Once The Athletic’s interest in merging became public knowledge, the New York Times approached The Athletic to buy the company. But those talks also broke down when the two sides couldn’t come to an agreement on value. The New York Times was offering about $500 million, according to people familiar with the matter. The Athletic had last raised capital at a $530 million valuation in Jan. 2020. Several people close to The Athletic such as investors and advisors felt The New York Times was undervaluing the company.

The Athletic decided to have Liontree, a boutique media M&A bank, to evaluate potential sale options while also considering alternative funding. Liontree made a presentation to The Athletic estimating it could find buyers willing to pay between high $500 millions and low $700 millions, one of the people said.

Amazon, Conde Nast and DraftKings showed interest, according to people familiar with the matter. Amazon’s interest stemmed partially from its recent push into broadcasting games, including Thursday Night Football, one of the people said. Having a well-trafficked sports landing page to promote and analyze games could provide synergies with its live game broadcasts. Spokespeople at Amazon, Conde Nast and DraftKings didn’t respond to requests for comment.

After kicking the tires, those companies never ended up as serious buyers, three of the people said. Private-equity firm TPG became the Times’ biggest challenger to buy The Athletic, the people said. Selling to a private equity firm would have been a much harder challenge to sell its employees, who may be concerned about losing their jobs, two of the people said. A spokesperson at TPG declined to comment.

The New York Times wasn’t initially invited to participate in the new auction, given its prior talks had died. But Chief Executive Meredith Levien decided to return to the table. As it became clear The Times would only have to bump its initial offer by about 10%, a deal came together. Given the company’s strong journalistic reputation and potentially unappealing terms around raising more capital, Hansmann and Mather agreed to the sale.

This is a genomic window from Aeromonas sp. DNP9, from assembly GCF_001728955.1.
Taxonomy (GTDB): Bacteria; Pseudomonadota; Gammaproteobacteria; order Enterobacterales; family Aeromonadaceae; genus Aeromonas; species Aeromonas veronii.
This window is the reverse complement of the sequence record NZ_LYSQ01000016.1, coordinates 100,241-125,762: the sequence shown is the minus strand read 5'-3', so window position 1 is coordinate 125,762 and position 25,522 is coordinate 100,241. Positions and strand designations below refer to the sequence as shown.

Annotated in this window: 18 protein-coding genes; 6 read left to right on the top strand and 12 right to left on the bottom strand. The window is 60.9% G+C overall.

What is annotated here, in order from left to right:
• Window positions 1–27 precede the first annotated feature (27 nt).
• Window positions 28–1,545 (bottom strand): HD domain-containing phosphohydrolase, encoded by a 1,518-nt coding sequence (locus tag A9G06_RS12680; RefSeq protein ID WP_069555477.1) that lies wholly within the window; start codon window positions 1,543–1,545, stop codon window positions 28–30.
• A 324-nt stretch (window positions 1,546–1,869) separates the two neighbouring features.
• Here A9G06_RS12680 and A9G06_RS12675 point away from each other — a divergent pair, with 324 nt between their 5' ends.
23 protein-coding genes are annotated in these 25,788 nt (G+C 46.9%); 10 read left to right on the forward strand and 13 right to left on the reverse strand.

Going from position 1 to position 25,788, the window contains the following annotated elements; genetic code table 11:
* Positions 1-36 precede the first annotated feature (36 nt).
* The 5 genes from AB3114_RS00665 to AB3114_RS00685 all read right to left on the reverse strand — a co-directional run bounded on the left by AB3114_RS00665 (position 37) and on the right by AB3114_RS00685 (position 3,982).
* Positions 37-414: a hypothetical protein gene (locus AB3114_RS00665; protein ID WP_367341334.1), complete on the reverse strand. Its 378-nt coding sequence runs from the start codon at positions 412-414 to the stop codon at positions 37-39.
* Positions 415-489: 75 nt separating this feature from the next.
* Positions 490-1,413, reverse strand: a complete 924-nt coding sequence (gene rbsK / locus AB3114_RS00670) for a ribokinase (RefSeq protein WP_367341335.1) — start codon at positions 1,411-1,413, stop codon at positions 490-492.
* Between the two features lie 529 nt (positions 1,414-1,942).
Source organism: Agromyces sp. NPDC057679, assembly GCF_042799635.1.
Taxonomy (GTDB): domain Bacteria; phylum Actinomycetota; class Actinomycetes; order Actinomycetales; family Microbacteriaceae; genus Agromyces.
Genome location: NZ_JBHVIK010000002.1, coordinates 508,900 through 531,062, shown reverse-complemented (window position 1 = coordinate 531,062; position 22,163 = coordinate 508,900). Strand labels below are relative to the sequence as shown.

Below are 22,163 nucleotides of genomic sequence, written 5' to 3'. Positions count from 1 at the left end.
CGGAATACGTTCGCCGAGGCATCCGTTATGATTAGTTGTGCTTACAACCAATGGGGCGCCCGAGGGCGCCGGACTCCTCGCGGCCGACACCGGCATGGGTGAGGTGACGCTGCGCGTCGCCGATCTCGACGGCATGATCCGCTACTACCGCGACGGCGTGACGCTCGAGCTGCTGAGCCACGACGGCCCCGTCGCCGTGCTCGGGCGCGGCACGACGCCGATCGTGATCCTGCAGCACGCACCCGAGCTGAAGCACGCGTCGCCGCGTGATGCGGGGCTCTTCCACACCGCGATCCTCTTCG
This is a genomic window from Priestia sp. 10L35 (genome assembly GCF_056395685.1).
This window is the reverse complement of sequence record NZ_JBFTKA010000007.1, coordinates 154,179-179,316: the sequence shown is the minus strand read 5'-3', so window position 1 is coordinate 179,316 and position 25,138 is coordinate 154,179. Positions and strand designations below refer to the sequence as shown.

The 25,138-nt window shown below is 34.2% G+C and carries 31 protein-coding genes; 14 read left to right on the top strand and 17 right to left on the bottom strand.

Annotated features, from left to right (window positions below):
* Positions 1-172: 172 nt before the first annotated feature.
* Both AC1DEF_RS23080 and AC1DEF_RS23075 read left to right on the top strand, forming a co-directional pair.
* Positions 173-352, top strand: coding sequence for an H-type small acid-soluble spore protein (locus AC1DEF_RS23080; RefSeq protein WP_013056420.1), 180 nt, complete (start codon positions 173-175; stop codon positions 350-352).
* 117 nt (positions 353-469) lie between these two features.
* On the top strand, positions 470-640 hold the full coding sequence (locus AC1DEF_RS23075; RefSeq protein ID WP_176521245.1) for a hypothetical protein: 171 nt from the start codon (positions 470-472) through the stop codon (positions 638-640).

Some close to the company view the sale as a clear success, one of the largest exits in the history of digital media. Two founders built a company from scratch and turned an idea — a national subscription sports journalism product with a focus on in-depth local reporting and analysis — into a $550 million entity. The Athletic sold at a “frothy 10x price/revenue valuation multiple,” according to research firm CB Insights, emphasizing The Athletic got a good price for a company with less than $50 million in annual revenue in 2020.

Supporters bring up how The New York Times, clearly adept at growing digital subscribers, is a perfect fit as a buyer for a sports journalism site that prides itself on quality journalism. The Athletic wants to grow globally, and so does The New York Times. The Athletic wants a safe home for its journalists, and what company could take more pride in its journalists than The New York Times? The Athletic wants to expand into podcasts and digital video and push the envelope on digital form, and The New York Time has already asserted itself as a leader in those areas.

On the other side, skeptics of the deal talk about how The Athletic sold its vision short by selling now. Several investors told Mather and Hansmann they felt The Athletic could be a multibillion dollar company. As a separately run entity within The New York Times, it still might. But if it happens, it will be New York Times’ shareholders who see that value gain.